New York Times reporter Trip Gabriel promoted movie star and aspiring liberal politician Ashley Judd on Saturday: "Kentuckians Don’t Rule Out a Star as a Senator." Gabriel wrote: "How serious could such a candidacy be? Plenty, it turns out."
It would seem like a Republican fantasy: a famous actress, who has been described by her own grandmother as a Hollywood liberal, is floated as a Senate candidate in one of the country’s most conservative states, where she does not even live.
That is how Republican operatives gleefully seized on reports that the movie star Ashley Judd, who campaigned for President Obama, might challenge Mitch McConnell, the most powerful Republican in the United States Senate, when he is up for re-election next year.
“Ashley Judd -- an Obama-following, radical Hollywood liberal” is how an attack ad put it, produced by a group led by the Republican strategist Karl Rove.
How serious could such a candidacy be? Plenty, it turns out.
Gabriel forwarded concerns from "Democratic strategists" that "her views were too far left of Kentucky voters," but was otherwise strongly supportive.
Public polling in Kentucky 21 months from the election, therefore imprecise, shows that Mr. McConnell, the Senate minority leader, leads all potential Democratic challengers. But he won re-election to a fifth term in 2008 by one of the narrowest margins of any Senate incumbent in the country, running in a state where registered Democrats are in the majority.
Other Republicans have not been so courtly; they are following the lead of Mr. Rove’s “super PAC,” American Crossroads, which created a mocking online ad last week. Its narrator declared Ms. Judd “right at home in Tennessee -- I mean Kentucky.”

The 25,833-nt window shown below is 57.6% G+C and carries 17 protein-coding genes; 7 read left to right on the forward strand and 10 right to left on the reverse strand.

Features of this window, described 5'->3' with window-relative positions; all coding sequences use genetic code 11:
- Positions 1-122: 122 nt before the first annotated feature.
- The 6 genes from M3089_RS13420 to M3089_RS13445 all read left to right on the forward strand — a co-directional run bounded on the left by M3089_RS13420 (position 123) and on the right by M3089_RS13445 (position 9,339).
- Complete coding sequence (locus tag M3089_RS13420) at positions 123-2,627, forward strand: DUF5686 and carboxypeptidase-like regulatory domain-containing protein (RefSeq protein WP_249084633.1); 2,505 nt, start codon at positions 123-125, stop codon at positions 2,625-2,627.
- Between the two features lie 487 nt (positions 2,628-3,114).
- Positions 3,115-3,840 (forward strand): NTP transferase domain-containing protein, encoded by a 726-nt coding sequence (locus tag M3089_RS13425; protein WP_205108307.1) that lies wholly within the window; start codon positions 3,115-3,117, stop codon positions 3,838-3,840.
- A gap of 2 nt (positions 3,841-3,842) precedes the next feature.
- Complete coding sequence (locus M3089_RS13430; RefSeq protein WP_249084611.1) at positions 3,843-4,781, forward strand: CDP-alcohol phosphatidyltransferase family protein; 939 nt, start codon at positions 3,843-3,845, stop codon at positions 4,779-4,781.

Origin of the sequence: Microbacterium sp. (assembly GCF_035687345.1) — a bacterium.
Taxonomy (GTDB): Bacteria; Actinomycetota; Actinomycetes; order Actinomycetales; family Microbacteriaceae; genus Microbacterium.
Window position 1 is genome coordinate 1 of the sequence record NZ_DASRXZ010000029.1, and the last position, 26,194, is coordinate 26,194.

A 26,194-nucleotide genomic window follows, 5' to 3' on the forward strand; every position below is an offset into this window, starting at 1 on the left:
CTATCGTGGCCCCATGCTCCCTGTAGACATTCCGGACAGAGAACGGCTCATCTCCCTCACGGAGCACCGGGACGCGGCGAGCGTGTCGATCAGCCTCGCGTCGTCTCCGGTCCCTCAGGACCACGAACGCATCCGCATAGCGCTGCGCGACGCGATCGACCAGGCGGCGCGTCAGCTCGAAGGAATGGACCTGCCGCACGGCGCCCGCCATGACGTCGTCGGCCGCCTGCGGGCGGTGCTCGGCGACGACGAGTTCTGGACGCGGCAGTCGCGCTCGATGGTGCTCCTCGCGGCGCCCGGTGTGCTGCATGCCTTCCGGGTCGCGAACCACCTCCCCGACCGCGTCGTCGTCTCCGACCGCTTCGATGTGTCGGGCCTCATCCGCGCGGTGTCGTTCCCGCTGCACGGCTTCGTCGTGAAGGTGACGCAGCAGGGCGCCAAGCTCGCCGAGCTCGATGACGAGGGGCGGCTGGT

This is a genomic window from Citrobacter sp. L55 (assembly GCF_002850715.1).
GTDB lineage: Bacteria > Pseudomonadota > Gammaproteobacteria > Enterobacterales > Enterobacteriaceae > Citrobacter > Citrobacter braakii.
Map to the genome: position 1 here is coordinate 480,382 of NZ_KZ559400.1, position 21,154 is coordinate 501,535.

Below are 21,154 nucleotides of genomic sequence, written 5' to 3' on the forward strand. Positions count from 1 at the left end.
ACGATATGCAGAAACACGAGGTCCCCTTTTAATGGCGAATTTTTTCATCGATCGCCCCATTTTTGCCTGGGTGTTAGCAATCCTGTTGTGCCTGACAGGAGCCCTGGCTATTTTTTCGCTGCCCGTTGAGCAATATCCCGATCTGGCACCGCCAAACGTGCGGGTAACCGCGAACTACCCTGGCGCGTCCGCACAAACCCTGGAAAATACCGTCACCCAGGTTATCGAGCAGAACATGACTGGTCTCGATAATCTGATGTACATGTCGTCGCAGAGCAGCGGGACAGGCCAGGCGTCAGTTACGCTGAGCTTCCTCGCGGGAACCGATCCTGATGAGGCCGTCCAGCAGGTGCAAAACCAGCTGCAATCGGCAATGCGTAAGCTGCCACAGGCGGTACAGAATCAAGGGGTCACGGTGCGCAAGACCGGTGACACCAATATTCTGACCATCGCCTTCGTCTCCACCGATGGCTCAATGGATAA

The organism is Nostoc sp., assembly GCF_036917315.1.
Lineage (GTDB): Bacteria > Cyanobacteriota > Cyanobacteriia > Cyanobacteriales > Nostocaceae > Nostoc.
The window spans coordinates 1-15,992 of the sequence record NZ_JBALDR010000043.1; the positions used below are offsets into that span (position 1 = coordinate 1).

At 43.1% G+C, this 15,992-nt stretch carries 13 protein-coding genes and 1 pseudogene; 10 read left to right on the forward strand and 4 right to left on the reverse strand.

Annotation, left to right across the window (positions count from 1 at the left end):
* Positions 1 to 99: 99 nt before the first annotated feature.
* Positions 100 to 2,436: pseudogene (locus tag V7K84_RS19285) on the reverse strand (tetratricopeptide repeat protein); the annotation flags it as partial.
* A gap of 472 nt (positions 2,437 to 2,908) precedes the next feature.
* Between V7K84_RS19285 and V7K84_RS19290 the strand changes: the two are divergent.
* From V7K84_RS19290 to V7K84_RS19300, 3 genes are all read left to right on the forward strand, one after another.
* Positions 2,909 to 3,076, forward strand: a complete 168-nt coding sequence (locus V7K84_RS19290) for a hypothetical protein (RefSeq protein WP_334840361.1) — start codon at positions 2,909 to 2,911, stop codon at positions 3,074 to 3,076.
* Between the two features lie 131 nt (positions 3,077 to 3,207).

“What you have here is probably the state that has the most distaste for the Obama administration policies, from coal to gun policy to you name it,” said Scott Jennings, a Republican strategist in Louisville. “Enter Ashley Judd, who apparently because she doesn’t live here didn’t get the memo on how unpopular Obama is.”
But those attack lines might not prove as potent as Mr. McConnell’s supporters hope, judging by conversations with voters in here in Ashland. Even discounting a tendency to support a local girl made good, the city of 22,000 on the Ohio River is the embodiment of many Kentucky communities, a onetime Democratic stronghold whose voters feel the national party has drifted too far left.
Still, many residents said Ms. Judd’s character, which they admired, was more important than her politics.
If Gabriel had been interested in spotlighting substantive criticism of Judd, he could have cited her notorious Daily Beast article last year responding to cracks about her "puffy" appearance, in which she morphed into a left-wing feminist: "...the conversation was pointedly nasty, gendered, and misogynistic and embodies what all girls and women in our culture, to a greater or lesser degree, endure every day, in ways both outrageous and subtle." Judd, who of course has used her good looks to make a very good livelihood, then went on to talk about her "nearly flawless" skin at age 43, without "visible wrinkles that can be seen on television."